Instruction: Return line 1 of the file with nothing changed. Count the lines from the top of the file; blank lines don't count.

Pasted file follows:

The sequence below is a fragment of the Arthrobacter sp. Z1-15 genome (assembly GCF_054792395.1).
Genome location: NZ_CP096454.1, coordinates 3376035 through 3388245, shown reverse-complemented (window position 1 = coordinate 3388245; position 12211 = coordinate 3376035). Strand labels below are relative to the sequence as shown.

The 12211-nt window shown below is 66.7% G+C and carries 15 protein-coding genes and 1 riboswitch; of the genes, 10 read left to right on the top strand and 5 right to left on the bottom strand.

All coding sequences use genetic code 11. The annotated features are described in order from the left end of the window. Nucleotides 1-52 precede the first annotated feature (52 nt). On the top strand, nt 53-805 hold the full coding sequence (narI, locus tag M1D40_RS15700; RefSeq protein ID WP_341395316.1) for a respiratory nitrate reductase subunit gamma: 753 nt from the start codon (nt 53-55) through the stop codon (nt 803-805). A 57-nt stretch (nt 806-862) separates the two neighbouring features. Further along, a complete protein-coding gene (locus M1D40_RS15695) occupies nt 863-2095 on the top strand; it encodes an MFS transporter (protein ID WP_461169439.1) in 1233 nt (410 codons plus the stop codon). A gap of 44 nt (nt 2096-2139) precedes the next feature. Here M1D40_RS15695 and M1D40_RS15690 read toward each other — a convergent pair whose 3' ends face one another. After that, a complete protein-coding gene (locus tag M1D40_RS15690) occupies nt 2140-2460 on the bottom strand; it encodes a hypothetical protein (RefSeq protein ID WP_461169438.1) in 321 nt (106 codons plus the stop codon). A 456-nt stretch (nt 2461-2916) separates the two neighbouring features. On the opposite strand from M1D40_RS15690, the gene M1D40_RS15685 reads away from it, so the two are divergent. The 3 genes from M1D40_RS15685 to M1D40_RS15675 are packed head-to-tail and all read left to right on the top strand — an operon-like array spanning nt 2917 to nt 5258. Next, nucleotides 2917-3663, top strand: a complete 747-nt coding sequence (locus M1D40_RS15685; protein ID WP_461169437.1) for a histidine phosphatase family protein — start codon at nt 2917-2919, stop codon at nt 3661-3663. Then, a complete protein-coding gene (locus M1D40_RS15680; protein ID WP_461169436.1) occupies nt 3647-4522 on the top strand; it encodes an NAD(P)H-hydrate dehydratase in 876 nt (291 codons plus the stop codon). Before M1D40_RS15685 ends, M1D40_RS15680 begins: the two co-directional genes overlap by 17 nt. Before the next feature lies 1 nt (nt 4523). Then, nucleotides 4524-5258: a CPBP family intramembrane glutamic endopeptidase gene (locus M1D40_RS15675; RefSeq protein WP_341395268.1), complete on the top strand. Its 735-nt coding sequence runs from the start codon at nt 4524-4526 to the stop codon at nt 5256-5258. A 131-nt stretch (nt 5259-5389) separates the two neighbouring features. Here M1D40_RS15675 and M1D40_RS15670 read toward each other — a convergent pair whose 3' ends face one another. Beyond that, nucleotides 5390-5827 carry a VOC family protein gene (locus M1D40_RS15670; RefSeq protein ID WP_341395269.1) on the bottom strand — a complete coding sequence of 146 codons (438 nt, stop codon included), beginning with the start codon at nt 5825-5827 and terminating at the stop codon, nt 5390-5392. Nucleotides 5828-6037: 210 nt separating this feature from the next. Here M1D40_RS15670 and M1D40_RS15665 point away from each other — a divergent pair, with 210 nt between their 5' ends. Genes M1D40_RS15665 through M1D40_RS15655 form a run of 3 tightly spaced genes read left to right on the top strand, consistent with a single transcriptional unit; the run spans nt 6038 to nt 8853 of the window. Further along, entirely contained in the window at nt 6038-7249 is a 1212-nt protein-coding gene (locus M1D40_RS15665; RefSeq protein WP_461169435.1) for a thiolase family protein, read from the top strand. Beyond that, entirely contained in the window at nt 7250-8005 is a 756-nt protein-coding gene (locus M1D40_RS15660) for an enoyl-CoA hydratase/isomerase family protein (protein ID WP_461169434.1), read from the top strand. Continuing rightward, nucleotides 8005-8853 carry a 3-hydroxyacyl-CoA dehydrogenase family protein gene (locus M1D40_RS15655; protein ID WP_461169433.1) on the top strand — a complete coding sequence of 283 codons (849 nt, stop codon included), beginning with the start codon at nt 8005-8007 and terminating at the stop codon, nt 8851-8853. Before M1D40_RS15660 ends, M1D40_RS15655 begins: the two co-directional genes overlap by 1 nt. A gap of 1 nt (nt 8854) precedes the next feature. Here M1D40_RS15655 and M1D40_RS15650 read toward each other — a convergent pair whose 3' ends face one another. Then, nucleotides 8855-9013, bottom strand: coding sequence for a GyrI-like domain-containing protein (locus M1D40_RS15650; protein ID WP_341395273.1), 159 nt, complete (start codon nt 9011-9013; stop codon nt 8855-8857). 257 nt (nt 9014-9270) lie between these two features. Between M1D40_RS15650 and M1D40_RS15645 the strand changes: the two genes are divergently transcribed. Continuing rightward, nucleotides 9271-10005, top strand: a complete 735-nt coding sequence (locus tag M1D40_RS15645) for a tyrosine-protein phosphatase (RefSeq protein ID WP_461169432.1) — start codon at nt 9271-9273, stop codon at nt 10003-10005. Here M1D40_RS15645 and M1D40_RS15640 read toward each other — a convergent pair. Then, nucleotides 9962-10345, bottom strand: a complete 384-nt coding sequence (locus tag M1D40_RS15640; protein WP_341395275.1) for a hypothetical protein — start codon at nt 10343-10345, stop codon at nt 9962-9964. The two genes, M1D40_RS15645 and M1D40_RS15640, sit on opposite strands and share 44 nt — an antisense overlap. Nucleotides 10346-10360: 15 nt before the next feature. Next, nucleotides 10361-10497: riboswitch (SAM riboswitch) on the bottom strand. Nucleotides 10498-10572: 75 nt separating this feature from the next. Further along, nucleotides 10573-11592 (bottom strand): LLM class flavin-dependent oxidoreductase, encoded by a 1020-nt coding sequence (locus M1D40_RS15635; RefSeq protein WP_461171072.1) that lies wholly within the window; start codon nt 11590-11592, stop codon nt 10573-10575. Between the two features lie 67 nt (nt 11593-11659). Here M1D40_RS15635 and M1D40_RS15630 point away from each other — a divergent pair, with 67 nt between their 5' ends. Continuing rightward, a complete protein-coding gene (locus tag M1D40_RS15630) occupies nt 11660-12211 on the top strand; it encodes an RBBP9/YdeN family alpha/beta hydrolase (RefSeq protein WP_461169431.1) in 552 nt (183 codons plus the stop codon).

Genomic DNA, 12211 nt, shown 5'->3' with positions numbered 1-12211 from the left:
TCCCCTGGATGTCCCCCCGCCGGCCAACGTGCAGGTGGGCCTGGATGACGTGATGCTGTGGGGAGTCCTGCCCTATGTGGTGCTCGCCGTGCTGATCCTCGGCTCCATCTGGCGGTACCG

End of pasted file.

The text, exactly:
The sequence below is a fragment of the Arthrobacter sp. Z1-15 genome (assembly GCF_054792395.1).